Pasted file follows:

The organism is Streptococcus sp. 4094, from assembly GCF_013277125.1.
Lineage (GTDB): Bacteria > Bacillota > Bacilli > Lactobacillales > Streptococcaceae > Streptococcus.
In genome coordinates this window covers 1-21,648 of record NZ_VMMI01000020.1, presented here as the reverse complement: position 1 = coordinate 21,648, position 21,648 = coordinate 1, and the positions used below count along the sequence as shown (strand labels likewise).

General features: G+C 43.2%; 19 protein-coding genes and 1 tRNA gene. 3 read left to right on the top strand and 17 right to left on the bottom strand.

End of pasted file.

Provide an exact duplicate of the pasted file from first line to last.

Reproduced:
The organism is Streptococcus sp. 4094, from assembly GCF_013277125.1.
Lineage (GTDB): Bacteria > Bacillota > Bacilli > Lactobacillales > Streptococcaceae > Streptococcus.
In genome coordinates this window covers 1-21,648 of record NZ_VMMI01000020.1, presented here as the reverse complement: position 1 = coordinate 21,648, position 21,648 = coordinate 1, and the positions used below count along the sequence as shown (strand labels likewise).

General features: G+C 43.2%; 19 protein-coding genes and 1 tRNA gene. 3 read left to right on the top strand and 17 right to left on the bottom strand.